The Pilgrimage

In reading Surah 22, I found my imagination trying to comprehend the Hajj, or pilgrimage.  The photos I’ve seen, the accounts I’ve heard, I’m sure, do not paint the complete picture of the experience.  The Hajj is the yearly pilgrimage to Mecca, where the Ka’ba is located.  The Ka’ba is the first sacred house of worship built by Abraham in response to God’s instruction.  Every year, hundreds of thousands of Muslims (there were 1.8 million in 2010) worship in Mecca and Medina for the Hajj.  It’s the fifth pillar of Islam, which must be carried out once in one’s life as a Muslim.  

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And honestly, I’m jealous that Christians do not have a parallel tradition or custom.  Sure, we have holy sites like the church of the Holy Selpuchre (the pictures are Jesus’ ‘grave-cave’ and the place where he was taken down from the cross)

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And we have the Hagia Sophia which was the patriarchal cathedral of Constantinople (the center of the Christian world) from 360-1453 when the Ottomon Turks conquered Turkey and converted it into a mosque.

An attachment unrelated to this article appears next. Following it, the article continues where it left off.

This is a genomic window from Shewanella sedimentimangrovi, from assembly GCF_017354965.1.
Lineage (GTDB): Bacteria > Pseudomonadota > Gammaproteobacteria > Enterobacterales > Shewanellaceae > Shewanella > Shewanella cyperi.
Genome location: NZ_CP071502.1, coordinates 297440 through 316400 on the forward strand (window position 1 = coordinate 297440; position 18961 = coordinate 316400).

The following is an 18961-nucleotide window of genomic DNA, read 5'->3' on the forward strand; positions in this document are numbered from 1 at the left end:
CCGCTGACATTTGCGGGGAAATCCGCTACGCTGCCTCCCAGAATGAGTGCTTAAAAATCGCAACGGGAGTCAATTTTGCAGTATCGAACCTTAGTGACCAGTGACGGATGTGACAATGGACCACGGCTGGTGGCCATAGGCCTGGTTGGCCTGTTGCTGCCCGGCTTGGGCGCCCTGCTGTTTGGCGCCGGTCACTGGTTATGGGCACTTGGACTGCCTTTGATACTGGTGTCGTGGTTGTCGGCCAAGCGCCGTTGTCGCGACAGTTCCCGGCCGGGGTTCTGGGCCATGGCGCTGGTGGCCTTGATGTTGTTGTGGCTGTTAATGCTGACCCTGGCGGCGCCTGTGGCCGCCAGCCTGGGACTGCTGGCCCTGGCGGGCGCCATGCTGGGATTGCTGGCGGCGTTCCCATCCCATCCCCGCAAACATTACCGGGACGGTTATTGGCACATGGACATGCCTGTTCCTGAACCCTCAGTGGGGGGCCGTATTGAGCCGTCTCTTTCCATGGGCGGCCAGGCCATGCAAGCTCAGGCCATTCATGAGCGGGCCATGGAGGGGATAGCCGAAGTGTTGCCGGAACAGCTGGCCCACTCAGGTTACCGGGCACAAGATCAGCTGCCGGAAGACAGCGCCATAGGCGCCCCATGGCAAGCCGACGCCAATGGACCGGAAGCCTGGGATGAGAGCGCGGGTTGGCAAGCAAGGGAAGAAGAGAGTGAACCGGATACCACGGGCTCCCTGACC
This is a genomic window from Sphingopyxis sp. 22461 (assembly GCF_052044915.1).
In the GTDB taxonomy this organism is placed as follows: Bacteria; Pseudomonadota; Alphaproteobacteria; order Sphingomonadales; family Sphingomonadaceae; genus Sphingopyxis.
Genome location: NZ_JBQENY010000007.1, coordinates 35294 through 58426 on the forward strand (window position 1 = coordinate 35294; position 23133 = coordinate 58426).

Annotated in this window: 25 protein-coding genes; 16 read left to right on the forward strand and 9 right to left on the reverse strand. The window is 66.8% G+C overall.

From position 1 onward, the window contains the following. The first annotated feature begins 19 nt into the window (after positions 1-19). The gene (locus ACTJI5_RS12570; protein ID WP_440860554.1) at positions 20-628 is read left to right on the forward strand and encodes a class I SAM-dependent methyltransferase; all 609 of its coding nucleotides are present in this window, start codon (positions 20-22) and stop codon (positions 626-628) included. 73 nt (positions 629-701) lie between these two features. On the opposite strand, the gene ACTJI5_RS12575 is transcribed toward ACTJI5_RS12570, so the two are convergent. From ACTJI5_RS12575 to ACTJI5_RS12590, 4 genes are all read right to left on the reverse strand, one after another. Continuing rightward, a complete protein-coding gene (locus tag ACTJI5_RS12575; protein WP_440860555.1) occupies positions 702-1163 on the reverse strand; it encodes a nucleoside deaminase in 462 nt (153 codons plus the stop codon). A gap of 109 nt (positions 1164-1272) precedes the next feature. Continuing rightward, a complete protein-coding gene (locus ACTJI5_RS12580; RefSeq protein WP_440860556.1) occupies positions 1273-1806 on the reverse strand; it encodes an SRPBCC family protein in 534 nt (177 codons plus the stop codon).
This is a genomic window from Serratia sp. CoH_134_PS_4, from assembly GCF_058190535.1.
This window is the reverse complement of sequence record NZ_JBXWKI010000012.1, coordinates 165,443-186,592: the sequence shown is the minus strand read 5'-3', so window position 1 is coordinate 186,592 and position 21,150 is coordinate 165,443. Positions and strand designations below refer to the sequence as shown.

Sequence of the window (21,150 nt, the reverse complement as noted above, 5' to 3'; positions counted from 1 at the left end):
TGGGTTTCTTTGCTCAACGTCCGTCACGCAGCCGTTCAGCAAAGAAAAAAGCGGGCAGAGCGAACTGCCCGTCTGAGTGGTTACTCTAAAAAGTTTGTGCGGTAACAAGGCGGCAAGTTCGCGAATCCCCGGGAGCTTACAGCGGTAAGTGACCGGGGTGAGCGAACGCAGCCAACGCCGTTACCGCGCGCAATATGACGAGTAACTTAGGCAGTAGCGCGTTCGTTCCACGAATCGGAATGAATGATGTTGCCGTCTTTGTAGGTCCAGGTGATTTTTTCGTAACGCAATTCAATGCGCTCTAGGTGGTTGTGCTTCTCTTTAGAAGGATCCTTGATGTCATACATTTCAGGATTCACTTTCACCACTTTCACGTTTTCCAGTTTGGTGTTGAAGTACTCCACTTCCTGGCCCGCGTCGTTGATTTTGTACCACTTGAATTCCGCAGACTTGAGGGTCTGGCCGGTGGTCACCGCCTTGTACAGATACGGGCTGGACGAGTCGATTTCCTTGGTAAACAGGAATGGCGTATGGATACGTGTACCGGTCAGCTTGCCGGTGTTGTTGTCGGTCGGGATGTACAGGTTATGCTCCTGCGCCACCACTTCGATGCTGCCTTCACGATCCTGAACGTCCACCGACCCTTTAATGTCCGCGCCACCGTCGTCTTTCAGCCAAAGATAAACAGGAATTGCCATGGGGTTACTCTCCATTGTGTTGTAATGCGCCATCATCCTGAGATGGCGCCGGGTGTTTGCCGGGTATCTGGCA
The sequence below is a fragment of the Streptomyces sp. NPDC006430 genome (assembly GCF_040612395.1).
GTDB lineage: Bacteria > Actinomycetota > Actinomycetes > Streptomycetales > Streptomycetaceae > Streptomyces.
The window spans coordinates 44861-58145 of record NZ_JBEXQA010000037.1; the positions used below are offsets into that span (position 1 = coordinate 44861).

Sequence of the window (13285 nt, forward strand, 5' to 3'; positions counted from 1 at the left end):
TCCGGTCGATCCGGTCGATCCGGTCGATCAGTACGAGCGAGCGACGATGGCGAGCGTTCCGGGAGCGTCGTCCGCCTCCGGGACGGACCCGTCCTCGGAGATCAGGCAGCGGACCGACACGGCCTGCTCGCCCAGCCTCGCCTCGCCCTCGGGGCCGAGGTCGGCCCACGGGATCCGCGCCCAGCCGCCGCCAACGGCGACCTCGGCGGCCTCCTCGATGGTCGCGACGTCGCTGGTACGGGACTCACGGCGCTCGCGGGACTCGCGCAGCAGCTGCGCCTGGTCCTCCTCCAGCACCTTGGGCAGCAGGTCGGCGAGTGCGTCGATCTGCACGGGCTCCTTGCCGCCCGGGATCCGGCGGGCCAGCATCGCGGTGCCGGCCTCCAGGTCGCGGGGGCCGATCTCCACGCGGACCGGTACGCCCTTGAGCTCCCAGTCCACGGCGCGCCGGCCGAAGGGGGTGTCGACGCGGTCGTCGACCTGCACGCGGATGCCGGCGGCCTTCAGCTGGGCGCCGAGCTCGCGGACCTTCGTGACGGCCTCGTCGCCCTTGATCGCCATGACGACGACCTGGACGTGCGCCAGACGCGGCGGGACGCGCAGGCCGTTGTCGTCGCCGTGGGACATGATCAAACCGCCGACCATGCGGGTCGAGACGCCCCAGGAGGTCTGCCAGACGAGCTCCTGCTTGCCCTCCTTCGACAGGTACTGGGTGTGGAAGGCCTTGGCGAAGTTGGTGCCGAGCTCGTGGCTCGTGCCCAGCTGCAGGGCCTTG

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Sure the Christian faith has smaller, denominationally-tied pilgrimages like Chimayo in New Mexico for American Roman Catholics, or maybe the Vatican.  But we don’t have an organized, large scale, specified pilgrimage event like the Muslims do.  I wish we did. How amazing would it be to gather together with millions of diverse people from around the world to share stories of faith and celebrate life and religion?  I’m actually tempted to try to attend the Hajj, just to share in the experience, build bridges between the communities, and yes, selfishly satiate my wanderlust.

The only similar event, on a secular level, I have been a part of is the world cup where millions of people from all over the world come together around a common love of soccer, sharing stories and celebrating life. I’ve attended two: USA in 1994 and Germany in 2006.  The coming together of a diversity of people proved exhilerating and unforgettable.  Two of the greatest experiences of my life.  The Ivory Coast ended its civil war in 2005 due to the influence of their national soccer team’s world cup performance and the outspokenness of star striker, Didier Drogba (check out this amazing story: http://www.telegraph.co.uk/sport/football/international/2318500/Didier-Drogba…  If a secular event can be that powerful to promote peace, imagine how much more transformative a religious pilgrimage like the Hajj would be, pregnant with the love, meaning, and energy of religious faith.  

I’d love to hear, from you all, my friends, some personal accounts of experiencing the Hajj or other pilgrimages.  Please share, as the first hand accounts are much more poignant than an outsider trying to imagine what its like!

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